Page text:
NBA Draft: Was Orlando Magic picking Aaron Gordon the right move?

The Magic surprised draft forecasters by taking Aaron Gordon the 4th pick of Thursday’s draft.

The first shock of the 2014 NBA draft came when the Orlando Magic passed on the consensus number one point guard in the draft, Dante Exum, in favour of power forward and full-time athletic superhero, Aaron Gordon.

What jumps off the page during a cursory glance over the Orlando Magic’s roster is their trouble at the point guard spot. In a league with so many talented floor generals, the Magic have bottom of the barrel prospects.

And this is not meant to be a critique of Jameer Nelson, who, while not being an elite level talent, has much needed experience at the point. Nelson, however, is owed $8 million next year should the Magic pick up his team option and shooting 39% last year saw him have the second worst field goal percentage of his career.

The only other set of hands on the roster that Orlando may want to see the ball in are Victor Oladipo's. We saw Oladipo run the Magic’s offense at times last season and while he’s a fantastic player, he’s not a great fit at the point guard spot. Exum looked like a fantastic fit for the Magic.

Him and Oladipo had the makings of a great partnership, with Exum potentially playing the point on offence and then guarding the opposition's 2 guard on defence, allowing Oladipo to do what he does best and get after ball handlers. But the Magic took Gordon.

The Magic must have really loved what Gordon brings to the table for them to avoid addressing their need at point guard with their number 4 pick. Though, to be fair, Gordon does bring some pretty exciting stuff.

Arguably the best defender in this year’s draft, Gordon has lockdown potential. His lateral quickness, explosiveness and intimidating physique give Gordon the tools to defend multiple positions on the floor with great effectiveness and this ability should translate immediately to the NBA.

Along with Oladipo the Magic will have 2 of the best young defenders in the league and should be able to carve out an strong identity on that end of the floor. This athleticism also allows Gordon to play above the rim on the offensive end of the floor and will be target for lobs from day 1.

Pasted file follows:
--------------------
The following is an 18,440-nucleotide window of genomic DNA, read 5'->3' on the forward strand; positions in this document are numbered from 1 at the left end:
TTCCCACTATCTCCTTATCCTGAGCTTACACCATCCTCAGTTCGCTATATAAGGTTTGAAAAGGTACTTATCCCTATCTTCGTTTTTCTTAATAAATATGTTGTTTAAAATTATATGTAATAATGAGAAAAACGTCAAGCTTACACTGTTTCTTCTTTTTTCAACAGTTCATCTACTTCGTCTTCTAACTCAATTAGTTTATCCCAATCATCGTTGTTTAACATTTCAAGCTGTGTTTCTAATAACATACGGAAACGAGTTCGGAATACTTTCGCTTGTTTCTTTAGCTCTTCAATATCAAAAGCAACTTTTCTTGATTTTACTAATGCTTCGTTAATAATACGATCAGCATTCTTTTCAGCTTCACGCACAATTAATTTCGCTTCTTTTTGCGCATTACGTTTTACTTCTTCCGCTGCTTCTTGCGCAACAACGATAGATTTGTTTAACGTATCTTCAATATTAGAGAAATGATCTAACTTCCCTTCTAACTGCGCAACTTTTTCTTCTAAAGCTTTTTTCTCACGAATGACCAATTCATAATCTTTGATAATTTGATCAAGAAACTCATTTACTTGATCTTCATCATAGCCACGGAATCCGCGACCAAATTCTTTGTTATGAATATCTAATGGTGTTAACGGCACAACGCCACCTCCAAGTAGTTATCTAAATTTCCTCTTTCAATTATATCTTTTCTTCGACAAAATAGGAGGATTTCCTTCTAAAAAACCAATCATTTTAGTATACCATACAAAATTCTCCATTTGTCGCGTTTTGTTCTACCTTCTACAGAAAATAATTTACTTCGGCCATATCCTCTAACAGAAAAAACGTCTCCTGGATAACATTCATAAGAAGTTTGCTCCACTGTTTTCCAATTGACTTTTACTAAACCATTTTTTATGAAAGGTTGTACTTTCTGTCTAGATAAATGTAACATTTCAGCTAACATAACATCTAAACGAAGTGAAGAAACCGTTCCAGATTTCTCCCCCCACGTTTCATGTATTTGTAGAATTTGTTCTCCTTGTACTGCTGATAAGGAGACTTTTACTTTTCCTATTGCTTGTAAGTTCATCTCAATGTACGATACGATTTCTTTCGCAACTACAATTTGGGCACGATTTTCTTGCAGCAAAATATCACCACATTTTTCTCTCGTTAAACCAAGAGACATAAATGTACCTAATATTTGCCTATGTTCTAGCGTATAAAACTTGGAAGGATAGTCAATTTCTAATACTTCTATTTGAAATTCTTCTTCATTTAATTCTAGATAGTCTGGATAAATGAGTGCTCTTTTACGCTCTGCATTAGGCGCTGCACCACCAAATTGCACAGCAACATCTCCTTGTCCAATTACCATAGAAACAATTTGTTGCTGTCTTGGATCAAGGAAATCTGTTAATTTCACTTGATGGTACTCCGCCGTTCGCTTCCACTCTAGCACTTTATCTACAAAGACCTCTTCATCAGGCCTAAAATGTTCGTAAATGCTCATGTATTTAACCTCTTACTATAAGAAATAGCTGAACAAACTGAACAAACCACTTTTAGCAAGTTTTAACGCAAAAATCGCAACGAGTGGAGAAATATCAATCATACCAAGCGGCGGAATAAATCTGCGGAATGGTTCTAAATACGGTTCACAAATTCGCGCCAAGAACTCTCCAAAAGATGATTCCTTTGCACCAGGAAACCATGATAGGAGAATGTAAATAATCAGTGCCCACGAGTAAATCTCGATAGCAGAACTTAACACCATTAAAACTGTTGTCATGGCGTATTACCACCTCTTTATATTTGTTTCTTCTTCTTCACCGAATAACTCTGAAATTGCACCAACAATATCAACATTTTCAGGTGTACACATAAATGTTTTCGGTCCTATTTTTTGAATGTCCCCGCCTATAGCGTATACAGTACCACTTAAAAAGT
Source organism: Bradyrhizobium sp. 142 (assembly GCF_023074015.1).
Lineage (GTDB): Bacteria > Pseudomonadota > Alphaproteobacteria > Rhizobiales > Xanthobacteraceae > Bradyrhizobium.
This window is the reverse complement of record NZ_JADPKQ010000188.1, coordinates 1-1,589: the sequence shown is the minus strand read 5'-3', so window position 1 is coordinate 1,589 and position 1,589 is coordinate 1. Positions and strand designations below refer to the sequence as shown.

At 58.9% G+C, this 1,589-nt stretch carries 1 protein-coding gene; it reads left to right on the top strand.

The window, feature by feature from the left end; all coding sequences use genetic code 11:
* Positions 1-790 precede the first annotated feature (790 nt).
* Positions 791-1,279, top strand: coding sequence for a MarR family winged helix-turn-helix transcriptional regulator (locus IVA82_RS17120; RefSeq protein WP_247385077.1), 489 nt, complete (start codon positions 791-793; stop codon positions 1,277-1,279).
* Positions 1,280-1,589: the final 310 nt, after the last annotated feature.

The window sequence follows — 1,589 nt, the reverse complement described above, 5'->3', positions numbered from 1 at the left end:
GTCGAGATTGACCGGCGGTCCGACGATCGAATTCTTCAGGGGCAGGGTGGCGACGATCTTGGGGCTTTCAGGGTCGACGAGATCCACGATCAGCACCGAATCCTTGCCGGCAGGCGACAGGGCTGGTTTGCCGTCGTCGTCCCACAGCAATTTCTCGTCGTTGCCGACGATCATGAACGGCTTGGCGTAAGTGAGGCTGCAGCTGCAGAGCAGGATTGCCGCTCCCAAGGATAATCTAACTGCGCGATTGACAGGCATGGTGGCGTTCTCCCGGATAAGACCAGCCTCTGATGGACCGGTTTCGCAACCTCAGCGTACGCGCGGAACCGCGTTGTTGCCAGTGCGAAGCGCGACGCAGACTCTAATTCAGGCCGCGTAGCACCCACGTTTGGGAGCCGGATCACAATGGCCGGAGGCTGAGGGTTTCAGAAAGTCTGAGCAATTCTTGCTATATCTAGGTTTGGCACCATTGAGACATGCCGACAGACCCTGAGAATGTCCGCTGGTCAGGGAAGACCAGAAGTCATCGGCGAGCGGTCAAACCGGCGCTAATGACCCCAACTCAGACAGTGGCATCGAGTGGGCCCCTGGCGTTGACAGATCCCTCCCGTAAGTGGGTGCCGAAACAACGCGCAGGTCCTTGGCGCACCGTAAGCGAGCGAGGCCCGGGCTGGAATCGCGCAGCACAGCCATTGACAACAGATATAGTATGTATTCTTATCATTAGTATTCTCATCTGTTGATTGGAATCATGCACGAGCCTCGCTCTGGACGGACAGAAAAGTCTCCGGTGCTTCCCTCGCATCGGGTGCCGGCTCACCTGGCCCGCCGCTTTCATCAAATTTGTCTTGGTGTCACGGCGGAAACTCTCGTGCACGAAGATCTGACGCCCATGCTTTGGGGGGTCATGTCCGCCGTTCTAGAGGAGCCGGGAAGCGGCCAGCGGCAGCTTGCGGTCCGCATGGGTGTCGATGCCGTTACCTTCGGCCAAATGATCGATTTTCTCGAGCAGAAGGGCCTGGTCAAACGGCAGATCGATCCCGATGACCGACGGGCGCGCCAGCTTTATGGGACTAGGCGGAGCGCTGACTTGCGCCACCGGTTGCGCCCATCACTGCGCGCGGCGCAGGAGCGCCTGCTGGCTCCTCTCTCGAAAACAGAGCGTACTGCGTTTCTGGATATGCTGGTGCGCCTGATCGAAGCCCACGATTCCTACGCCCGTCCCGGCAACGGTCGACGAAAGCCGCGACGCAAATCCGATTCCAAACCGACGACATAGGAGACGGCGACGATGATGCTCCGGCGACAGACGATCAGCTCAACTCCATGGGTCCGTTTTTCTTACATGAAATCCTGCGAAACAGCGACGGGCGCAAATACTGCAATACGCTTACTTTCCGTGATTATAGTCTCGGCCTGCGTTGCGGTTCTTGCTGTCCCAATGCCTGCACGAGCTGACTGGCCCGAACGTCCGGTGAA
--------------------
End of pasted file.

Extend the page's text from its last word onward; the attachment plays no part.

Gordon does have his limitations though. There are questions surrounding Gordon’s shot and whether he’ll be able to produce on the offensive end in the NBA and for the first few years of his career he’ll be relying mostly on put-backs, dump passes and alley-oops.

Gordon’s lack of immediate offence raises questions about his fit in Orlando. The Magic had the 2nd worst offensive rating in the league last year and could have really used a scoring injection, something one imagines Exum could have brought when we look at Michael Carter-Williams' exploits last year.

There are, however, areas where Gordon makes sense for the Magic. Orlando were a pretty average rebounding team last season, something that Gordon can immediately change, especially on the offensive glass.

He’ll also contribute to improving the Magic’s finishing ability at the rim, something they struggled with, being 1 of the 11 teams in the league who converted less than 60% of their shots in the restricted area.

While not their most pressing need, the power forward spot is relatively vacant in Orlando. Last year Tobias Harris, Andrew Nicholson, Glen Davis, Jason Maxiell and Kyle O’Quinn all logged minutes at the 4 spot for the Magic. Davis is gone, Harris is more of a small forward and none of the other candidates are particularly appealing prospects meaning that Gordon will be starting games next year, with a chance to make an immediate impact.

One detail we should not overlook is that the Magic acquired Elfrid Payton via a trade with Philadelphia, filling the Magic’s hole at point guard.

With this in mind we can see that much this debate boils down to the comparative values of Exum against Payton and Gordon against whoever the Magic could have picked up with their 12th pick.

It can’t be denied that Exum was a risky pick. His game is still relatively unknown and no one can be sure how he will pan out in the NBA.

His upside is certainly impressive but should the Magic have taken him and he turned out a bust, they would have failed to address their needs at point guard while also failing to pick up any significant talent on one of the most talent laden draft classes in years.

Payton and Gordon represent the Magic’s safe route through the NBA draft. They may have missed a chance for a home run but they’ve at least pulled in some safe NBA talent.